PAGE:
Book : The Immortals of Meluha :
Author : Amish Tripathi
The legend of Siva would be fertile ground for authors to adapt from and weave magical tales of adventure from. But only for the talented and hard-working. This book reflects neither talent nor hard work. The fascinating premise remains just that.
What if the legend of Siva, the destroyer of evil, was not a legend, but something that began with an actual human; that acquired the proportions of legend and finally myth over the course of centuries and millenia, because of the astounding feats of that single person?
Unfortunately, this novel is not a fruition of that premise. There are several, several problems with this novel. The simplistic plot, over-simplistic I would call it, for one. It stumbles forward in a linear manner without any surprises or twists that you cannot pick out from a mile away. The narration. The dialog between the characters is evocative of a television soap-opera, at best. Siva is not the yogi in control of his senses; he is some post-adolescent youth in search for adventure.
‘I have seen the bed, dammit!’ grinned Shiva. ‘Now I want to experience it. Get out!’
Yes, some sort of a grotesque cross between a Karan Johar and Ekta Kapoor movie’s dialogues.
Some of the descriptions of Meluhan society (the Suryavanshis, the people inhabiting the Saraswati river basin) are terrifyingly reminiscent more of Soviet-style totalitarian regimes than a caring, humane society. Children are deposited after child-birth at some grand orphanage, called a Gurukul; mothers made to forcibly abandon their children a few weeks after childbirth, and then doled out to wanna-be parents on the basis of a lottery?! Seriously, such hair-brained and frankly inhuman concepts have never been part of Indian society and culture, ever! Why, they have not been part of any society in human history, ever, anywhere, I should think. Yet, this is presented as a stroke of genius that does away with the evils of the caste system.
Without an understanding of the caste system, its utility, or lack thereof, in a society at a given point in time, whatever that may have been, the author takes it upon himself to purge society of this evil with another evil; only this time the replacement is infinitely more evil and inhuman than the system it seeks to replace.
The descriptions of the Indus Valley and Saraswati Harappan civilization dwellings are barely beyond what one would conjure up after spending 15 minutes on Wikipedia. Even here there was so much promise that remains exasperatingly unfulfilled.
Siva is yogeswar. His detachment from the physical world is the complement to the material world signified by Vishnu. Yet Siva in this book comes off as some lost, confused soul, in search of a Bollywood movie plot where he can journey to some exotic country and find himself. Which in itself the anti-thesis of Hindu Vedic philosophy, which states that what is within is also without. You are that. Not here, evidently. The other side of the Suryavanshi Meluhans, the Chandravanshis, and their capital Ayodhya, ends up being drawn with a very simple and very crude palette. It is a crude caricature of a ghetto. The author tries to portray the two societies as opposite sides of the same coin, but fails, pretty much as in every other place of the novel.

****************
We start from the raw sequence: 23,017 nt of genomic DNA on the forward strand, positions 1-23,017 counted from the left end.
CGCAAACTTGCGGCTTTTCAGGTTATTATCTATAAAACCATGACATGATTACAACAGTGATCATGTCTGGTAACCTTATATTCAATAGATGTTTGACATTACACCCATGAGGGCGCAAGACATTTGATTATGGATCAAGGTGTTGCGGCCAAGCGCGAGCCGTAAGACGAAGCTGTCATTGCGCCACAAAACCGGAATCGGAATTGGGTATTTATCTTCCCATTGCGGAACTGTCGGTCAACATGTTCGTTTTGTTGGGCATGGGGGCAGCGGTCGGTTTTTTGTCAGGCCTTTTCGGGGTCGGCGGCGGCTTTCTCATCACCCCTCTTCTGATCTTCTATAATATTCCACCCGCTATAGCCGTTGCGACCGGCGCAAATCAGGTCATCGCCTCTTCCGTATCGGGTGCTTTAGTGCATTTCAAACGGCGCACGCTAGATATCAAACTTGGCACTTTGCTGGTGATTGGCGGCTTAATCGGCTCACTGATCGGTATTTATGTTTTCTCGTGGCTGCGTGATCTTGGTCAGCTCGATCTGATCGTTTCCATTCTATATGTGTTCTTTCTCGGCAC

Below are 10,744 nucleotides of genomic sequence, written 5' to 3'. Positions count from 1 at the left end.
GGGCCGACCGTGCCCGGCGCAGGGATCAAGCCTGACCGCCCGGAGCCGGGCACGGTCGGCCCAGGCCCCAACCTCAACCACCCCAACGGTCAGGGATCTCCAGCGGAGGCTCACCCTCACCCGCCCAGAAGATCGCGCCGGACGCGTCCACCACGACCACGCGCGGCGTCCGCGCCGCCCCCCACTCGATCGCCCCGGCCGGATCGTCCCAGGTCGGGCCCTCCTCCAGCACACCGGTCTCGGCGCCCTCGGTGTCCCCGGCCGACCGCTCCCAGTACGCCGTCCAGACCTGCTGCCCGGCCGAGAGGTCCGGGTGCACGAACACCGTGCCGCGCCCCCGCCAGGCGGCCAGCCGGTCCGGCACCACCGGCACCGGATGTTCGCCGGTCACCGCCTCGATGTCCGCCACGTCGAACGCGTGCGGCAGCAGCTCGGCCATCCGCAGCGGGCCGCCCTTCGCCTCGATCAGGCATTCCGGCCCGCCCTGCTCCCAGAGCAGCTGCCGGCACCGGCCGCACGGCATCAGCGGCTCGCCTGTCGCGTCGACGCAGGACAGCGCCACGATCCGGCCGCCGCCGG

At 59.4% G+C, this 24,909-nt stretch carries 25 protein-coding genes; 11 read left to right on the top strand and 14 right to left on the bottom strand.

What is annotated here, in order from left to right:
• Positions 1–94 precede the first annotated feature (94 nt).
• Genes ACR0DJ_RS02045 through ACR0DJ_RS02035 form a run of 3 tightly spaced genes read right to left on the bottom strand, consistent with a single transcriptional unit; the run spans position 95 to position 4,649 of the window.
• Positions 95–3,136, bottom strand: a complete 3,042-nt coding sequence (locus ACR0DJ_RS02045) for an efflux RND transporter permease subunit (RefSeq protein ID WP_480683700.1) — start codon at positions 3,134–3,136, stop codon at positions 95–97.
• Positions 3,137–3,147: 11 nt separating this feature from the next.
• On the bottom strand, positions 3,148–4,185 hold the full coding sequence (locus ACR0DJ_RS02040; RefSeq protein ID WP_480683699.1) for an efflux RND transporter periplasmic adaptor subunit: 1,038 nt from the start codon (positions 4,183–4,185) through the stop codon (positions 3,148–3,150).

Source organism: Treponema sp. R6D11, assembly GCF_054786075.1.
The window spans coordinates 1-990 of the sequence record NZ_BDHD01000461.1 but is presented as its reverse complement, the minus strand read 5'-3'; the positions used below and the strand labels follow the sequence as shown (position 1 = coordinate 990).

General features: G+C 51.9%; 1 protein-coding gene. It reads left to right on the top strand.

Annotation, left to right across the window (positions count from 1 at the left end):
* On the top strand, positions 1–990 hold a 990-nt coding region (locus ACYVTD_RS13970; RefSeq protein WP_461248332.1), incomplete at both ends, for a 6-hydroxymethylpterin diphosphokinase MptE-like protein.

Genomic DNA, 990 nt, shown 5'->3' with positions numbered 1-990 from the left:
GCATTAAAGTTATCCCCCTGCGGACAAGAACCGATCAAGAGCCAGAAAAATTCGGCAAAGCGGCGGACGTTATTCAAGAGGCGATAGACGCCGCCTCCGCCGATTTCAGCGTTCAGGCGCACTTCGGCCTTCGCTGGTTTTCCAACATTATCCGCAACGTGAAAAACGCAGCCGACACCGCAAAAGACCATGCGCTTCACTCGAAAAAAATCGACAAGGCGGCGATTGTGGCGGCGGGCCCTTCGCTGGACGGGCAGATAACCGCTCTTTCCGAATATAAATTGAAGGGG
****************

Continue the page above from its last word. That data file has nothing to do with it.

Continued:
I really, really wanted to like this book. I kept persevering; 50 pages, 100 pages, waiting for the plot and pace to pick, the narrative to improve. But it didn’t. To make sure I was doing justice to the author, I did read to the very last page, which ends up with a contrived follow-up to the trilogy. I refuse to bite.
Sorry, this book does not even flatter to deceive. I can only suppose that the success of this book is perhaps more the result of smart marketing than anything substantial. I can only thank myself that the price of reading this book was a couple of hours of time, that I shall however never get back, and twenty-five rupees in rental, that I don’t mind as much.
As a friend remarked, the best and the really good and intelligent part of the book is its cover.
HHR Review of the book
‘We wouldn’t have found it half as offensive if Shiva was portrayed as an angry Abrahamic God who’s raging around waiting to punish the mortals. Rather what we read is much more depreciating a portrayal with Shiva casually handing out profanities such as ‘bastard’ and other perversions of the modern language in his haughty exclamations of contemporary slang such as– “they’d stop this bullshit”, “to hell with you and tradition”, “bloody stupid rule”, “how would you get me my marijuana? After all that’s the only thing you’re useful for”, etc., quite akin to what we witness today in the rebellious tantrum-throwing teenagers, who like nothing better than to smoke marijuana and shoot off aggressive slang that causes them to forge a sense of pseudo superiority.
Immortals of Meluha is not what you’d expect when it comes to representing the arcane high-culture civilizations of india’s past. Reading the Shiva novels by Amish one rather feels that one is reading about the current world in its current decadent state of affairs. No doubt we have a progressive culture of openness and freedom of expression in india, yet that freedom comes with a responsibility that most modern authors seem to lack in their degenerate expressions of what they call creativity; which today is nothing more than an extension of their own narrow and insular ways of projecting their distorted beliefs and unsophisticated personalities on a deep-rooted civilizational ethos that has spanned the depths of eternity.’
Hindu Human Rights
Powered by Facebook Comments